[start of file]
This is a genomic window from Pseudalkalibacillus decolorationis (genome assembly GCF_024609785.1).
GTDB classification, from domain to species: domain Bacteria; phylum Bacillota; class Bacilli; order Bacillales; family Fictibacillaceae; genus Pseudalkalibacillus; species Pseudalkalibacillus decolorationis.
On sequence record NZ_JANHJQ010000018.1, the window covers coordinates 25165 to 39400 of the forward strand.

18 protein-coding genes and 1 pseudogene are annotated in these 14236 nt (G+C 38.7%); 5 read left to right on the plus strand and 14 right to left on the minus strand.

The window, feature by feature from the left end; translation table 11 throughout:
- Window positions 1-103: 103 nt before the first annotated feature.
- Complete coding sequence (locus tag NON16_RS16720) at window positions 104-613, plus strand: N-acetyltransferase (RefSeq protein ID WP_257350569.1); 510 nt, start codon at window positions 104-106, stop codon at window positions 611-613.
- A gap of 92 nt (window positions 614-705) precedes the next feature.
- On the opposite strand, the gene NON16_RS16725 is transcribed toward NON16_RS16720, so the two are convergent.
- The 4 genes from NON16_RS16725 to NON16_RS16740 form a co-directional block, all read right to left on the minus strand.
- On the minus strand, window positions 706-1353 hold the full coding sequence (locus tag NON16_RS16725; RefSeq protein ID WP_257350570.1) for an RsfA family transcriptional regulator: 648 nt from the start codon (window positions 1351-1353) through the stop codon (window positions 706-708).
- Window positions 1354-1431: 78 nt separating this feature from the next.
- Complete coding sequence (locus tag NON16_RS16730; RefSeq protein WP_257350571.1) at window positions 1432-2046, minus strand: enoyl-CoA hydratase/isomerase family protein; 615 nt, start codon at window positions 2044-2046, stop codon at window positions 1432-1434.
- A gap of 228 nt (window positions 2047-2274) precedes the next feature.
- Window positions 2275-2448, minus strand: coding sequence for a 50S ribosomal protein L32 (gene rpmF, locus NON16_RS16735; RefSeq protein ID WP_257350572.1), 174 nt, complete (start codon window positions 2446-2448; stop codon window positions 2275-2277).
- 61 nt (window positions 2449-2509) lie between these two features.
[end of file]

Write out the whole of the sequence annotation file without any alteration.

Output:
This is a genomic window from Pseudalkalibacillus decolorationis (genome assembly GCF_024609785.1).
GTDB classification, from domain to species: domain Bacteria; phylum Bacillota; class Bacilli; order Bacillales; family Fictibacillaceae; genus Pseudalkalibacillus; species Pseudalkalibacillus decolorationis.
On sequence record NZ_JANHJQ010000018.1, the window covers coordinates 25165 to 39400 of the forward strand.

18 protein-coding genes and 1 pseudogene are annotated in these 14236 nt (G+C 38.7%); 5 read left to right on the plus strand and 14 right to left on the minus strand.

The window, feature by feature from the left end; translation table 11 throughout:
- Window positions 1-103: 103 nt before the first annotated feature.
- Complete coding sequence (locus tag NON16_RS16720) at window positions 104-613, plus strand: N-acetyltransferase (RefSeq protein ID WP_257350569.1); 510 nt, start codon at window positions 104-106, stop codon at window positions 611-613.
- A gap of 92 nt (window positions 614-705) precedes the next feature.
- On the opposite strand, the gene NON16_RS16725 is transcribed toward NON16_RS16720, so the two are convergent.
- The 4 genes from NON16_RS16725 to NON16_RS16740 form a co-directional block, all read right to left on the minus strand.
- On the minus strand, window positions 706-1353 hold the full coding sequence (locus tag NON16_RS16725; RefSeq protein ID WP_257350570.1) for an RsfA family transcriptional regulator: 648 nt from the start codon (window positions 1351-1353) through the stop codon (window positions 706-708).
- Window positions 1354-1431: 78 nt separating this feature from the next.
- Complete coding sequence (locus tag NON16_RS16730; RefSeq protein WP_257350571.1) at window positions 1432-2046, minus strand: enoyl-CoA hydratase/isomerase family protein; 615 nt, start codon at window positions 2044-2046, stop codon at window positions 1432-1434.
- A gap of 228 nt (window positions 2047-2274) precedes the next feature.
- Window positions 2275-2448, minus strand: coding sequence for a 50S ribosomal protein L32 (gene rpmF, locus NON16_RS16735; RefSeq protein ID WP_257350572.1), 174 nt, complete (start codon window positions 2446-2448; stop codon window positions 2275-2277).
- 61 nt (window positions 2449-2509) lie between these two features.